Labor Secretary Hilda Solis testified today at a hearing of the House Education and Labor Committee, providing a general restatement of the Administration’s positions on labor issues.

She did plug the Employee Free Choice Act, but that’s to be expected. Earlier in the Administration when the Secretary left card check out of her remarks organized labor noticed the absence, so a paragraph of boilerplate and canards is now routine.

In the jobs of the future, I will work to ensure that workers’ rights will be protected. In order to rebuild the middle class, we need to level the playing field and restore fair play for all working people. The growing inequality in wages and benefits is partially due to the increasing obstacles workers face in forming unions and engaging in collective bargaining. We need to restore their freedom to do so. This is why the President and I support the Employee Free Choice Act. I know from personal experience that union jobs are good jobs, pay higher wages than non-union jobs, and provide flexibility and benefits like paid leave, child care, education assistance, and retirement security. This legislation can help give workers a voice in the workplace.

You have to love the logic: We’ll give workers a voice by denying them a vote.

What’s else is new this afternoon on the NLRB front, that is, the nomination of union attorney Craig Becker to serve on the National Labor Relations Board? Daniel Foster at National Review’s The Corner relates an account that Scott Brown, Senator-elect of Massachusetts, will have his election certified tomorrow, and that his team wants him sworn in earlier than the previously set date of February 11. Becker’s confirmation is at stake:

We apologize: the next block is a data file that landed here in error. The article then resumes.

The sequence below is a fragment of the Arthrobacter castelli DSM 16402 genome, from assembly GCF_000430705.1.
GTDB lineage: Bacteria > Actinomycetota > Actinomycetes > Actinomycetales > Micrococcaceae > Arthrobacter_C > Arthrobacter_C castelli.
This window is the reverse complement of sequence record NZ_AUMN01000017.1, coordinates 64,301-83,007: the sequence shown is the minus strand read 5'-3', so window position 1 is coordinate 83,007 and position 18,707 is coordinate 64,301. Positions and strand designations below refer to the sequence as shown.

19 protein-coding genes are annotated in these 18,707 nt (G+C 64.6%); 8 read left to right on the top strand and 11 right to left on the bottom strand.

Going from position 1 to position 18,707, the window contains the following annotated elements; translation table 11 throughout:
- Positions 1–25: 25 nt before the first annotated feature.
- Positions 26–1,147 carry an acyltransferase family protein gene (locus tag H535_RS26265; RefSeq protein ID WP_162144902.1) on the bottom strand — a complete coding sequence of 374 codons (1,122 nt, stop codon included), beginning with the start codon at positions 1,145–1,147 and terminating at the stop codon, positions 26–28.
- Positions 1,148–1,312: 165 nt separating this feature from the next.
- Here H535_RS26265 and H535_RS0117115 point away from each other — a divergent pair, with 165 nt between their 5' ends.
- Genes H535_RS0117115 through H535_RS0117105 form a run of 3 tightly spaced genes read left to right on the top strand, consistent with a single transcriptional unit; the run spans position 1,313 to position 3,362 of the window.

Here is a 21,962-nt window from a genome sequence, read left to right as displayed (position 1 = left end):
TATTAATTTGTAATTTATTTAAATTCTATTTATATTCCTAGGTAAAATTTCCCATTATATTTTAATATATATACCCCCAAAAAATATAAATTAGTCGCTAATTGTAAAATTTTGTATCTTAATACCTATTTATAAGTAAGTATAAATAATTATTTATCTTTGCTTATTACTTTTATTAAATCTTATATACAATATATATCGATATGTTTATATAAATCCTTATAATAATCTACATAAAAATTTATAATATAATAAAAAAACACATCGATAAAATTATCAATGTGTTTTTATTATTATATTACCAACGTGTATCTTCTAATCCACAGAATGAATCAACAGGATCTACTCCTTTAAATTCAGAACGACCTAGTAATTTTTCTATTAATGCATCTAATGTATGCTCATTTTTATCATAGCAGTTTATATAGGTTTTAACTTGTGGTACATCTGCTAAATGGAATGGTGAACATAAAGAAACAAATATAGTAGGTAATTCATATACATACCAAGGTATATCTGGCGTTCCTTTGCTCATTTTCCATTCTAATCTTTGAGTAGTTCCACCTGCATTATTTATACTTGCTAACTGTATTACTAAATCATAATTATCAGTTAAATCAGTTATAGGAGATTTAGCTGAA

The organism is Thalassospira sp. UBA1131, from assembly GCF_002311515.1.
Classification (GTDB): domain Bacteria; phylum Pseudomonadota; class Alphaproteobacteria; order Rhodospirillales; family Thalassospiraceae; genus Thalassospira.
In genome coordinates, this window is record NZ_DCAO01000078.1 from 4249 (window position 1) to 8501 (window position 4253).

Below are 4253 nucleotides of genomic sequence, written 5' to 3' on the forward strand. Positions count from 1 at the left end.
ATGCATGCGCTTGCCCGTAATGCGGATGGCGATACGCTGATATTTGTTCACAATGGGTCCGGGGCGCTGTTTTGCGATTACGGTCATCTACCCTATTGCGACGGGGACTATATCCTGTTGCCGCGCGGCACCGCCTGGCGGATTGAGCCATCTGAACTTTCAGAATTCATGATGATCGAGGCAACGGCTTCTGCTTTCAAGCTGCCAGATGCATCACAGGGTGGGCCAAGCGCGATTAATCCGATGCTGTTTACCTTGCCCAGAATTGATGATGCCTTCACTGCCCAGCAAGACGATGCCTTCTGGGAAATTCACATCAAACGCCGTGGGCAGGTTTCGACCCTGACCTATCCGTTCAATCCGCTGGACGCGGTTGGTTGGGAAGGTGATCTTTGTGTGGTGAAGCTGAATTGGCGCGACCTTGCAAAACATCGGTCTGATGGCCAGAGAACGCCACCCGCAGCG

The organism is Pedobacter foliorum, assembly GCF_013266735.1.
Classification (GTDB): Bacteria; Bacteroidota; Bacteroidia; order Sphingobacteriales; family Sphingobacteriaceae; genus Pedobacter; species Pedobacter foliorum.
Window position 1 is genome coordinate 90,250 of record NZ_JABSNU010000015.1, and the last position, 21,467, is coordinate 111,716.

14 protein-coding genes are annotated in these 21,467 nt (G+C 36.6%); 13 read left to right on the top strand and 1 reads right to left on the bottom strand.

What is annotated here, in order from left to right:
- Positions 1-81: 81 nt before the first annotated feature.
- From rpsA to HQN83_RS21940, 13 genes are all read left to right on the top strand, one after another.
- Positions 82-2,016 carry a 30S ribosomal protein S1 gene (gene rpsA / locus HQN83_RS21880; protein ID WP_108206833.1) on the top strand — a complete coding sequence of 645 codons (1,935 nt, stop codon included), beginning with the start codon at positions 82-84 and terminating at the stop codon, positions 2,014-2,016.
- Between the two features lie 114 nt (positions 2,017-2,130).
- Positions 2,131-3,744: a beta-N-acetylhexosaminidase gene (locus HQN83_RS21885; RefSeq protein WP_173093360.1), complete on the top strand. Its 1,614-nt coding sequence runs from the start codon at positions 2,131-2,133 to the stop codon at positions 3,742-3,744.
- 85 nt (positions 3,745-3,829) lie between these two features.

The key vote is reportedly on Craig Becker, an appointee to the National Labor Relations Board that Senate Republicans feel is too pro-labor.

Marc Ambinder tweets that a spokesman for Majority Leader Harry Reid (D., Nev.) said that if Brown wants to be sworn-in tomorrow, “it’s fine” by the majority.

UPDATE (3:37 p.m.): More flurries this afternoon…

UPDATE (3:42 p.m.): More from Marc Ambinder, blogging at The Atlantic:

“They’re moving forward with controversial issues and nominations. These are votes that where his vote is the deciding one,” an outside Brown adviser said.

“This man is now the certified winner in Massachusetts. The question is whether he’s sworn in or not. There are real optical concerns about them moving forward with a nominee  – Craig  Becker — who they would in 48 hours not be able to move.”

What in the world is an “outside Brown advisor?”

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